What are some benefits to buying private label (ODM) products?
The main benefit is that you’ll save money on tooling. Injection molds and other tools can cost thousands of dollars, and sometimes it’s unnecessary to reinvent the wheel. In addition, you can also get your product to market faster than if you’ll need to buy new molds or other tooling – a process that can take several months.
For example, developing a new OEM electronic product can cost tens of thousands of dollars. It’s therefore unnecessary if you intend to sell something that’s already out there – which is what a large number of Amazon sellers and other businesses do.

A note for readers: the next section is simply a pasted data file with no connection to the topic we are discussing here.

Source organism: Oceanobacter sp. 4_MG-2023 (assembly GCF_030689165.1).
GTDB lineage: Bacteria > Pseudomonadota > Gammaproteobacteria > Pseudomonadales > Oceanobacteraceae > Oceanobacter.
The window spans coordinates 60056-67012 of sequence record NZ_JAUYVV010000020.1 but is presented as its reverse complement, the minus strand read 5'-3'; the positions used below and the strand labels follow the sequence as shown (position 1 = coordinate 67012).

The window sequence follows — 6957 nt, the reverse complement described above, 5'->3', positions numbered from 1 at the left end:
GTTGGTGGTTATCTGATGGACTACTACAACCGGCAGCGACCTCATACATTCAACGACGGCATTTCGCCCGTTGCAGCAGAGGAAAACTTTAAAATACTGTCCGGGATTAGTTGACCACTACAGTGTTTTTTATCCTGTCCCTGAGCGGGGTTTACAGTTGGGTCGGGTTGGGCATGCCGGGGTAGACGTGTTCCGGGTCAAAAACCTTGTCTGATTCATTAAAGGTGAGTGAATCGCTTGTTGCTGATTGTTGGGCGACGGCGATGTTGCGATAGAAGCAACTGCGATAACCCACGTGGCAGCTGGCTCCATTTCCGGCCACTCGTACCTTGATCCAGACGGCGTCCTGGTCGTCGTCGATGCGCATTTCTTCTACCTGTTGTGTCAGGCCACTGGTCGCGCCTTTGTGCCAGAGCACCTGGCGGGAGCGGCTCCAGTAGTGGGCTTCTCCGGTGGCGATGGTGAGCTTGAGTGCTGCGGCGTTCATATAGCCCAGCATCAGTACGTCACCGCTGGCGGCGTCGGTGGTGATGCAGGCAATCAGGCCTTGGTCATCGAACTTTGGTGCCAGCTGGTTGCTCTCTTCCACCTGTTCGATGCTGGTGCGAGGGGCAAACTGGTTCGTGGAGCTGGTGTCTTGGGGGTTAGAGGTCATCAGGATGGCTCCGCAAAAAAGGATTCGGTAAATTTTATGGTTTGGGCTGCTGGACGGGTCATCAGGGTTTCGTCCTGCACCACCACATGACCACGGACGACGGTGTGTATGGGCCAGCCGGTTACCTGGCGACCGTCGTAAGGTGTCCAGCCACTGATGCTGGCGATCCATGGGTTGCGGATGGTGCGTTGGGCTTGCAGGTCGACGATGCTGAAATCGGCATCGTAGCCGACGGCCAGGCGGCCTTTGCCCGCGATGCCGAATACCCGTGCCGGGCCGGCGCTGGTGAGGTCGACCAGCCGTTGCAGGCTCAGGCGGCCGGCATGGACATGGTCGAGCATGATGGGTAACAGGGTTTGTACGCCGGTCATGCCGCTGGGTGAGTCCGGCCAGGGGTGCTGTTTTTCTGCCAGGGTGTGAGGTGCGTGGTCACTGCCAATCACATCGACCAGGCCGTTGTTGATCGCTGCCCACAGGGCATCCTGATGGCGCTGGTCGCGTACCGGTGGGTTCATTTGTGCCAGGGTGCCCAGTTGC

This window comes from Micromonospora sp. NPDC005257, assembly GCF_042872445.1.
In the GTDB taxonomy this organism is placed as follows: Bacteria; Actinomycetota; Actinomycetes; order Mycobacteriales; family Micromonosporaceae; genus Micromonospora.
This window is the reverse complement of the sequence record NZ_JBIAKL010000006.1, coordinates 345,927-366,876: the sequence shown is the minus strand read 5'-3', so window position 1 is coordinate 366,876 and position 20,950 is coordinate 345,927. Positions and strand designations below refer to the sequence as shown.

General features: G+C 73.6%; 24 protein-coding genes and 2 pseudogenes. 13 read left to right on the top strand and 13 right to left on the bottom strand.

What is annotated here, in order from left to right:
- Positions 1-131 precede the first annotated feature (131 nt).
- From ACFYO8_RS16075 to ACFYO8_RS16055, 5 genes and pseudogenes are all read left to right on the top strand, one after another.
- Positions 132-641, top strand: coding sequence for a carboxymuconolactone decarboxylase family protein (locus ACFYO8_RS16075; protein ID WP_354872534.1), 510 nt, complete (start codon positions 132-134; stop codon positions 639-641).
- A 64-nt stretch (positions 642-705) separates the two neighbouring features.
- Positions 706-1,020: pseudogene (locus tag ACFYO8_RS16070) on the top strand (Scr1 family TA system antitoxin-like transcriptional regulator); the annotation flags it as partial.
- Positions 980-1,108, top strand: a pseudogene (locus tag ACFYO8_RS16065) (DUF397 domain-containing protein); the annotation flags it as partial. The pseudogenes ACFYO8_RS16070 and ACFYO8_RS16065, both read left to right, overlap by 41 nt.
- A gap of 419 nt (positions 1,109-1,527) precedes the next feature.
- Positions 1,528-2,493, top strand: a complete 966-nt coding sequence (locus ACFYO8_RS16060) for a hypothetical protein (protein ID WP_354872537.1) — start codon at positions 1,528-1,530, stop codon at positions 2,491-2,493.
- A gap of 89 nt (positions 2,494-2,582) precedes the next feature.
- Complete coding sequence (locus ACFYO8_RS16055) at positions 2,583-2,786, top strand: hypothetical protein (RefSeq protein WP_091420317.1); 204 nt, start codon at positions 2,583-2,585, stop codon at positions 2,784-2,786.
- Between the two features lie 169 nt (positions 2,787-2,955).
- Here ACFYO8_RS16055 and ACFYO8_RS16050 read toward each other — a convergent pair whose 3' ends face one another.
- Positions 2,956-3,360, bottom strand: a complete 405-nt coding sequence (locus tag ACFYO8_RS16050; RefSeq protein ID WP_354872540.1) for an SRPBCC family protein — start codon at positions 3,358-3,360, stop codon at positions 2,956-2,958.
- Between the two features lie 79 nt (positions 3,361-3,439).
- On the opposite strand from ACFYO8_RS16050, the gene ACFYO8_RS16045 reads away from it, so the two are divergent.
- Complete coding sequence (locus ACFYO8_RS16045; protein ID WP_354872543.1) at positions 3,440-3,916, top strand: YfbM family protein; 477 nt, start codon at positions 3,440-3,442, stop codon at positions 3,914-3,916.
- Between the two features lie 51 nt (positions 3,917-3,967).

That said, private labeling is less common in industries without expensive toolings, such as clothing and textiles.
Do the same product safety standards apply to private label (ODM) products?
Product standards and other rules normally don’t distinguish between custom-designed products or private label (ODM) products. As such, you should always assume that you need to comply with all certification, lab testing, labeling, and other requirements – as if you designed the product from scratch.
Is the importer or manufacturer responsible for ensuring compliance?
This depends on the product and regulation. For example, the Consumer Product Safety Improvement Act (CPSIA) in the United States doesn’t distinguish between private label or non-private label products. All businesses importing children’s products to the USA must follow the same process. It doesn’t matter who designed the product or owns the molds.